ELEMENT 4: REASONING PHASES
With the previous chart, the elements of the Relational Thinking Styles model is complete. However, although the Relational Thinking Styles theoretical model is comprised of action patterns that have particular ways of operating within each of the categories (intensity, duration, and sequence), the "meaning" of these patterns depends upon the consequences they produce upon the conduct of human behavior. These consequences can be both divined historically and predicted for the future when the reasoning pattern is known for an individual and the context for which he has been (or will be) operating is known as well.
This predictive information is gained by means of the Davis Non-verbal Assessment, which determines individual reasoning habits in terms of how an individual addresses each of the three phases of reasoning. The relationship of a specific action pattern to each of the categories may be the same or different during different phases of the reasoning process, depending upon the individual. For example, someone may habitually apply one action pattern for qualifying among options, another for determining priorities, and still another for solving problems. A habitual thinking pattern is comprised of the action patterns applied to the categories at each phase of reasoning. The phases of reasoning are 1) qualifying, 2) prioritizing and 3) producing (or solving problems). The effectiveness (or ineffectiveness) of a particular reasoning habit pattern for a particular phase of reasoning depends upon how closely a person's reasoning habit corresponds to the logical norm for that phase.
During qualifying phases of a reasoning process, a person makes decisions of value and purpose. These decisions include determinations of relationships having to do with possibility, hypothesis, quality, beauty, ecology, arrangement, intrinsic and extrinsic worth, appropriateness, familiarity, variety, etc. Qualification corresponds to the reasoning phase of hypothesis formation, which (in Peirce's logic) is to be undergone by means of abduction.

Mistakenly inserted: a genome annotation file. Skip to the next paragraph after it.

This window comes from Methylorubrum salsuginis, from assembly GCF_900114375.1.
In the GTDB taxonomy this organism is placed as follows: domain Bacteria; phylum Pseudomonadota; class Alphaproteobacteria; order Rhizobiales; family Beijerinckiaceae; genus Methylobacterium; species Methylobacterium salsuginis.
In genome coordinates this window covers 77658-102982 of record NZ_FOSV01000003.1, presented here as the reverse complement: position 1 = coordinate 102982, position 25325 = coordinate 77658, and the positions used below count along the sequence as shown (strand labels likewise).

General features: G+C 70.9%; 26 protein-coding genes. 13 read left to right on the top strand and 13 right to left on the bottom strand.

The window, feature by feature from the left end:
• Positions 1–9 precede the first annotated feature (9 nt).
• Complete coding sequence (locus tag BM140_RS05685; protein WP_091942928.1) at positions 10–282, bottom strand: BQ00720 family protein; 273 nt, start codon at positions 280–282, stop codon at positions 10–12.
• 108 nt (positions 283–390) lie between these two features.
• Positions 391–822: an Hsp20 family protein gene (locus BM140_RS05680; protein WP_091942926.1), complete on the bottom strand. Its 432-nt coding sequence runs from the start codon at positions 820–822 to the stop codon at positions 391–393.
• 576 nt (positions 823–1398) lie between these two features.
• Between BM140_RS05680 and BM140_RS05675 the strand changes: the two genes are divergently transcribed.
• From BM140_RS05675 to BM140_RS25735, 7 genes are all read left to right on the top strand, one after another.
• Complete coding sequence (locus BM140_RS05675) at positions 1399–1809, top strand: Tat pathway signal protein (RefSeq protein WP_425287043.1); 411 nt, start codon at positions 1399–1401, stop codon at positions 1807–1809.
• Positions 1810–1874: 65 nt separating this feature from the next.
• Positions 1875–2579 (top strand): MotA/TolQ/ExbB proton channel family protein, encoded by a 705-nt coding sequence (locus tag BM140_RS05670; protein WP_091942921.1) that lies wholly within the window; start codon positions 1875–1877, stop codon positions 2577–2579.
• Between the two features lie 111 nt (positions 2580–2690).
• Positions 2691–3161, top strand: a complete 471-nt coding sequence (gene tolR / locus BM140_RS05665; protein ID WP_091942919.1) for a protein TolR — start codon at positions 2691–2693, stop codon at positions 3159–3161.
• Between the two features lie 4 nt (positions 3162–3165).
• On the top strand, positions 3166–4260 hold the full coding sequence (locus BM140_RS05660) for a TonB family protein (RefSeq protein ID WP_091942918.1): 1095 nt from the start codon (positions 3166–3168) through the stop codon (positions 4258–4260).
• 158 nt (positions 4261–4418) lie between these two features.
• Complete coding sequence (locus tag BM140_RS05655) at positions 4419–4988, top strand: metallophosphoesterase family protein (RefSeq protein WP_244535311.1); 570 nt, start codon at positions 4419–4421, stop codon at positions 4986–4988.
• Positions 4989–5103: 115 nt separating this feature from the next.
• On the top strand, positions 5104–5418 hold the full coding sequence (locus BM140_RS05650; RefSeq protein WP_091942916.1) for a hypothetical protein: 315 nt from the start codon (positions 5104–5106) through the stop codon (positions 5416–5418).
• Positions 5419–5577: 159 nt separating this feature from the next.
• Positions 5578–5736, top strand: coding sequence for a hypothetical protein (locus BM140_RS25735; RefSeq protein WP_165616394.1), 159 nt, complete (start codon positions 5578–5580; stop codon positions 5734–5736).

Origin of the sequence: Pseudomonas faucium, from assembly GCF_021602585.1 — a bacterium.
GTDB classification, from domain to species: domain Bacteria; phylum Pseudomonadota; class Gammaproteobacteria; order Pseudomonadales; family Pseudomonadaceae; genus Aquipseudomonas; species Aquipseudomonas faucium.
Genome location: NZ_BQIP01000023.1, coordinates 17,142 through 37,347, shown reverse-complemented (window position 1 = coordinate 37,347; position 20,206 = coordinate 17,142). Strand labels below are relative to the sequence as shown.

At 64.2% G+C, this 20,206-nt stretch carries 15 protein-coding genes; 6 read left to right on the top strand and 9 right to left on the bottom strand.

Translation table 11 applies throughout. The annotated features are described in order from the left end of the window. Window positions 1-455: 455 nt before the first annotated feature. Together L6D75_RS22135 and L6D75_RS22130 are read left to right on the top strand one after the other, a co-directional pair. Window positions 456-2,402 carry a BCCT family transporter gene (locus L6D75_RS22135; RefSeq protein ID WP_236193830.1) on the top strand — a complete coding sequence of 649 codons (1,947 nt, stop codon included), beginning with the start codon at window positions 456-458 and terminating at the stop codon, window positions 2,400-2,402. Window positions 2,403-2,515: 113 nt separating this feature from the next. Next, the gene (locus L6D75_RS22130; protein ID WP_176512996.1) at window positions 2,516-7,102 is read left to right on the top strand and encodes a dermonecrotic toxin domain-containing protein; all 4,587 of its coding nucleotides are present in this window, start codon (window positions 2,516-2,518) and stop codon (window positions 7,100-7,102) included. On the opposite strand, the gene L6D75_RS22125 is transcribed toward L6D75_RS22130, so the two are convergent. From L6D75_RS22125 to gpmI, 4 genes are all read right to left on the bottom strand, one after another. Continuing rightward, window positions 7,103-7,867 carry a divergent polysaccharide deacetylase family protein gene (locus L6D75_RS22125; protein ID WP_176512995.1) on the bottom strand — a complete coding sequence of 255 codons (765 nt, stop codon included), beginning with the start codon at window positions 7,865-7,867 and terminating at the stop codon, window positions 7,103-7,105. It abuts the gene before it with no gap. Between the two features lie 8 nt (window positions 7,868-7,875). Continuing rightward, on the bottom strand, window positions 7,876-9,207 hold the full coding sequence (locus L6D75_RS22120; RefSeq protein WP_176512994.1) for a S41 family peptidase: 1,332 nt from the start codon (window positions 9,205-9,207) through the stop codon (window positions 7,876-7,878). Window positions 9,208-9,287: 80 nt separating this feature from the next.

The prioritizing phases of the reasoning process have to do with the kinds and degrees of planning and/or analysis methods that an individual applies to working out decisions about what to do next. The manner in which an individual engages in this stage of the reasoning process determines how (or if) the person pre-plans and sets priorities for achieving a goal. Prioritizing corresponds to the reasoning phase of hypothesis explanation and demonstration, which (in formal logic) is to be performed by means of deduction.
The producing phase of a reasoning process reflects the methods by which an individual tests, verifies, expresses goals, and solves problems. Producing corresponds to the evaluation and verification phase of the reasoning process, which (in formal logic) is to be undergone by means of gradual induction.